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Mekedatu Project

  • 16 Sep 2020
  • 3 min read

Why in News

The Karnataka government is likely to pressurise the Centre for approval of the construction of the Mekedatu Project on the Cauvery river.

  • Mekedatu, meaning goat’s leap, is a deep gorge situated at the confluence of the rivers Cauvery and its tributary Arkavathi.
  • Ontigondlu is the proposed reservoir site, situated at Ramanagara district in Karnataka about 100 km away from Bengaluru. It is the midst of the Cauvery Wildlife Sanctuary.
  • The Rs. 9,000 crore project aims to store and supply water for drinking purposes for the Bengaluru city. Around 400 megawatts (MW) of power is also proposed to be generated through the project.

Key Points

  • The project was first approved by the Karnataka state government in 2017.
  • It received approval from the erstwhile Ministry of Water Resources for the detailed project report and is awaiting approval from the Ministry of Environment, Forest and Climate Change (MoEFCC).
    • The approval from MoEFCC is crucial because 63% of the forest area of the Cauvery Wildlife Sanctuary will be submerged.
    • 5,051 hectares of forests would be submerged, including 3,181 hectares in the sanctuary and 1,870 hectares in the reserve forest.
  • 4.75 thousand million cubic feet of water could be drawn from the reservoir to partially meet the drinking needs of Bengaluru.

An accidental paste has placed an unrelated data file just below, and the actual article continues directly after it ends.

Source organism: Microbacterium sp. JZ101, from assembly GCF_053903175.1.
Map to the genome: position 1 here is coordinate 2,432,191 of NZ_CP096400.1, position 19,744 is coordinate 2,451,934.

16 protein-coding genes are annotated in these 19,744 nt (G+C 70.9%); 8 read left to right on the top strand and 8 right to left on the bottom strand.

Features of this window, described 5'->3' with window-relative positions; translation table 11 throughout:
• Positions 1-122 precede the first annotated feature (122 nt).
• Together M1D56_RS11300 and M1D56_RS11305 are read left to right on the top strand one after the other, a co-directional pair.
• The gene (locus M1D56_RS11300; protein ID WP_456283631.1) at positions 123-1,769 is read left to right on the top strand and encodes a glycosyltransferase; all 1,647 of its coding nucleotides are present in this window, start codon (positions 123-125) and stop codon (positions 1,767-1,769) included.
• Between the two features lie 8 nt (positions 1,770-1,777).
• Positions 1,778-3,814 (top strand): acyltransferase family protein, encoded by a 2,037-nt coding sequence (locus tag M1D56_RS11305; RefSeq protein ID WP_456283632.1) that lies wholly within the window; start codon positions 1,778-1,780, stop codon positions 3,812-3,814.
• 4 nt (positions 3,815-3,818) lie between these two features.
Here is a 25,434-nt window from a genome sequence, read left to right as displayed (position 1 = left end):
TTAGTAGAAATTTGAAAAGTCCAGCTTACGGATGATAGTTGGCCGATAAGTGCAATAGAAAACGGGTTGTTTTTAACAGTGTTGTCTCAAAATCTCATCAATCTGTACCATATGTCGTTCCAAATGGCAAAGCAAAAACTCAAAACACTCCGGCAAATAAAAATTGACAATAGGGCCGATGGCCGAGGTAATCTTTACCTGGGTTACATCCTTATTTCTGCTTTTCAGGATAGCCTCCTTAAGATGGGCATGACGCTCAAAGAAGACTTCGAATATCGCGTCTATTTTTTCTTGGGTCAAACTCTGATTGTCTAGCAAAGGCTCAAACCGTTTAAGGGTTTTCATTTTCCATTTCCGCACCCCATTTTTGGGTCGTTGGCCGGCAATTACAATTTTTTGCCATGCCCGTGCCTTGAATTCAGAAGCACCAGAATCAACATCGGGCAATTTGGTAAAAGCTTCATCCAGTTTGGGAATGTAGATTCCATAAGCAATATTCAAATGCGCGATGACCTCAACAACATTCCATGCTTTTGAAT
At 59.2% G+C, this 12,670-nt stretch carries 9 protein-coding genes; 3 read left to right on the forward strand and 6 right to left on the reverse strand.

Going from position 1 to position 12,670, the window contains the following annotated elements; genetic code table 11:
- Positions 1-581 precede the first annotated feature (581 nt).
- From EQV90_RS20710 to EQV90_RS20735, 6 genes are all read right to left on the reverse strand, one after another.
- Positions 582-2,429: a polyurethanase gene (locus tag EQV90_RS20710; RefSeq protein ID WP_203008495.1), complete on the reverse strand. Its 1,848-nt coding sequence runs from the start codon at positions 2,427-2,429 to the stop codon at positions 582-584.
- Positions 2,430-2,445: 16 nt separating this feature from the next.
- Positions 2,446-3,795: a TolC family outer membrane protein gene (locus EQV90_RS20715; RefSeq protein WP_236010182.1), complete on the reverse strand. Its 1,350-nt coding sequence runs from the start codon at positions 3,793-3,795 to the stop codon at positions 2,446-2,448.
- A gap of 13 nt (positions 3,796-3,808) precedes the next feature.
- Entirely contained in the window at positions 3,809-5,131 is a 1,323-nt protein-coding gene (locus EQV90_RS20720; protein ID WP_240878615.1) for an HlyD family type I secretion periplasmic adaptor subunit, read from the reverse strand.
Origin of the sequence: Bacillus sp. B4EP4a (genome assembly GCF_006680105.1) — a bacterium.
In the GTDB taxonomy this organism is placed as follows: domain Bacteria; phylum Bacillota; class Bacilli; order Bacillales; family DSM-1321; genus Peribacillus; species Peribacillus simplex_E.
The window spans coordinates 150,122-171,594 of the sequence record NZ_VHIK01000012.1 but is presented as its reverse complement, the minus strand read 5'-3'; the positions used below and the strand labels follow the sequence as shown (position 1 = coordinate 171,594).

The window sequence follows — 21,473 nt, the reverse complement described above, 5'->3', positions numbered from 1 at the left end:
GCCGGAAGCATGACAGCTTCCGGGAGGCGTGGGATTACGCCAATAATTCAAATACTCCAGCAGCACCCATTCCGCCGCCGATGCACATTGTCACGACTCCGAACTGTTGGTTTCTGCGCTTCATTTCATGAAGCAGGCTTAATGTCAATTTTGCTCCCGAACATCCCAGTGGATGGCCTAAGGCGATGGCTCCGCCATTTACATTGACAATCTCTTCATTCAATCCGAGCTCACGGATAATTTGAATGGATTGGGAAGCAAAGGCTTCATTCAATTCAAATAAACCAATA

• Tamil Nadu has approached the Supreme Court (SC) against the project even if Karnataka has held that it would not affect the flow of water to Tamil Nadu.
  • Reasons for Opposition by Tamil Nadu:
    • Tamil Nadu is opposed to any project being proposed in the upper riparian unless it was approved by the Supreme Court.
    • Karnataka has no right to construct any reservoir on an inter-state river without the consent of the lower riparian state i.e. Tamil Nadu in this case.
      • The project is against the final order of the Cauvery Water Disputes Tribunal (CWDT) in which the SC held that no state can claim exclusive ownership or assert rights to deprive other states of the waters of inter-state rivers.
    • The CWDT and the SC have found that the existing storage facilities available in the Cauvery basin were adequate for storing and distributing water so Karnataka’s proposal is ex-facie (on the face of it) untenable and should be rejected outright.
    • It has also held that the reservoir is not just for drinking water alone, but to increase the extent of irrigation, which is in clear violation of the Cauvery Water Disputes Award.

Source: TH

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